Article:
Second, and more significantly, there is a problem with the word “intersex” itself, which implies that it describes someone who is neither male or female but is something else in between. As June42 points out, this impression is harmful to many people with intersex conditions who do not view themselves as anything other than men or women who have particular health and reproductive concerns. In fact, this was one of the reasons many patient groups and families welcomed the introduction of the term “DSD,” even though many are not entirely happy about the stigmatizing term “disorder” in the new acronym.

The mistake queer theorists and activists often make (as Judith Butler did in her 2002 paper, “Doing Justice to Someone“) is that they do not attempt to understand or address actual lived experiences of people with a specific intersex condition, but treat “intersex” as a homogenous group, or worse, a theoretical tool to advance their own theories about social construction of gender and sex (see my old paper, “From Social Construction to Social Justice: Transforming How We Teach about Intersexuality“).

I use the term “intersex” not as a gender or an identity term, but as a political term, to address commonalities of our experiences of sexism and heterosexism as they inform the medical mistreatment of people who have “different” bodies, particularly those that affect sex development and reproduction. I do not personally identify as an “intersex person” because “intersex” is not an identity label for me, and would not call anyone that way unless they actually identify as such (that said, I sometimes use “intersex person” as a shorthand–and I apologize if I’ve done that to any of you). But I do identify as an intersex and disability activist as well as a feminist, because what I experience in medicine has a larger context that I share with those who do not necessarily share my exact condition.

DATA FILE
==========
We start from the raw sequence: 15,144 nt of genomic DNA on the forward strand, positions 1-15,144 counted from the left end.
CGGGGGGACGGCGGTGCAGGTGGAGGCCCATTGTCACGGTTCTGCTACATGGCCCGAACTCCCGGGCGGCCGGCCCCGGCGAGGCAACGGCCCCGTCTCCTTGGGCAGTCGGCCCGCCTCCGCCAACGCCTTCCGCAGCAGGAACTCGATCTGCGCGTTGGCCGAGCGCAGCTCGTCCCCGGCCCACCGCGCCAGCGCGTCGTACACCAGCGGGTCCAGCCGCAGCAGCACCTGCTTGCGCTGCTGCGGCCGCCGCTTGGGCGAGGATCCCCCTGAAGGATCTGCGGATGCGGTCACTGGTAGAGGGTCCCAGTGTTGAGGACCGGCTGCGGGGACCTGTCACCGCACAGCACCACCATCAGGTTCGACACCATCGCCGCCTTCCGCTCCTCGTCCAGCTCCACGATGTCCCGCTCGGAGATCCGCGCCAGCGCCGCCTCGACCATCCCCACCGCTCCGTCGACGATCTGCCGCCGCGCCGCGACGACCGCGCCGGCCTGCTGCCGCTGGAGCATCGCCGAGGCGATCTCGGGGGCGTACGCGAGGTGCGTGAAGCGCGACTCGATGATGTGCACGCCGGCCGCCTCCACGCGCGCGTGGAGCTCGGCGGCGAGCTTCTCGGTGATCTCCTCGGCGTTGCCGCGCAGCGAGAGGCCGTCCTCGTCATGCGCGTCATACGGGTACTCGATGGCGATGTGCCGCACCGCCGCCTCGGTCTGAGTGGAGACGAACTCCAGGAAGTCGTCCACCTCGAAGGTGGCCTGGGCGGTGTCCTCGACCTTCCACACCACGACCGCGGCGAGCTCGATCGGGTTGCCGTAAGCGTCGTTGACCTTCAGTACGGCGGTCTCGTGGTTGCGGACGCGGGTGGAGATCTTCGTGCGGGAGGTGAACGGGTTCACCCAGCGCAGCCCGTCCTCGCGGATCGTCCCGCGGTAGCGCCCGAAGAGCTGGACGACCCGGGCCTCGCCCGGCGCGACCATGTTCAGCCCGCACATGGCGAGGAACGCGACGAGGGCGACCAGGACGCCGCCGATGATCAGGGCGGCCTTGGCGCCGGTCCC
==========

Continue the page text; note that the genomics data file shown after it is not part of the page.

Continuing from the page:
In the meantime, people who do not have any of these conditions should stop arguing whether a particular condition is intersex or not. Instead, they need to listen to people with these conditions to understand their specific concerns–some of which are similar across various conditions that are considered (and sometimes not considered) intersex, while others may be more unique to people with that particular condition. And generally understand that if you keep talking about “intersex people,” you would in effect exclude many people whom you intend to include (read What Is Wrong with ‘Male, Female, Intersex'”).

European Court case over reproductive rights in Poland deals with the selective abortion of a fetus with Turner’s syndrome

Date: May 27, 2011

On May 26th, European Court of Human Rights ruled in favor of a woman in Poland who was systematically denied the opportunity to receive and find out the result of diagnostic test for her fetus in time to selectively abort the fetus. Pro-choice activists celebrate the ruling as a victory for the women’s right to choose.

But the fetus’ condition in question is Turner’s syndrome, which is hardly a deadly disease or totally debilitating condition. According to Turtle Bay and Beyond, a international law blog (from the Religious Right perspective, which I disagree with–but I’m just citing them for factual information) :